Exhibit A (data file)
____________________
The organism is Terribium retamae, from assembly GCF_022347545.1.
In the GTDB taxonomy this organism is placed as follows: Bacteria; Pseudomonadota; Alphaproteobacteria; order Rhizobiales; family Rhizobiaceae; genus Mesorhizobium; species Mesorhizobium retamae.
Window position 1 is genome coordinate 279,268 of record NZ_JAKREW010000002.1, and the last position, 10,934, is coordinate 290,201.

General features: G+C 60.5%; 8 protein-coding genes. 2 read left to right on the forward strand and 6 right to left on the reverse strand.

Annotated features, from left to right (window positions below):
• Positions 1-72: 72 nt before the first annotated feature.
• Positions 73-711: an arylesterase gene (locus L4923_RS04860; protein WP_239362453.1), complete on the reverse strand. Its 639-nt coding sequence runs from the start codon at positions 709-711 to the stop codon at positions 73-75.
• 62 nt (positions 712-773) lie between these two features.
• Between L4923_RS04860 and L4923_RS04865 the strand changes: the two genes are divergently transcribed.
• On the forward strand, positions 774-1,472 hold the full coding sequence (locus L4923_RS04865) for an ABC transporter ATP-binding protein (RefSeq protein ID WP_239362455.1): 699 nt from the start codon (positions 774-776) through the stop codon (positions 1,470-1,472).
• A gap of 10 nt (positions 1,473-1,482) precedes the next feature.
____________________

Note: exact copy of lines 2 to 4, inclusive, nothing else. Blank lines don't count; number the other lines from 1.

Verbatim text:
In the GTDB taxonomy this organism is placed as follows: Bacteria; Pseudomonadota; Alphaproteobacteria; order Rhizobiales; family Rhizobiaceae; genus Mesorhizobium; species Mesorhizobium retamae.
Window position 1 is genome coordinate 279,268 of record NZ_JAKREW010000002.1, and the last position, 10,934, is coordinate 290,201.

General features: G+C 60.5%; 8 protein-coding genes. 2 read left to right on the forward strand and 6 right to left on the reverse strand.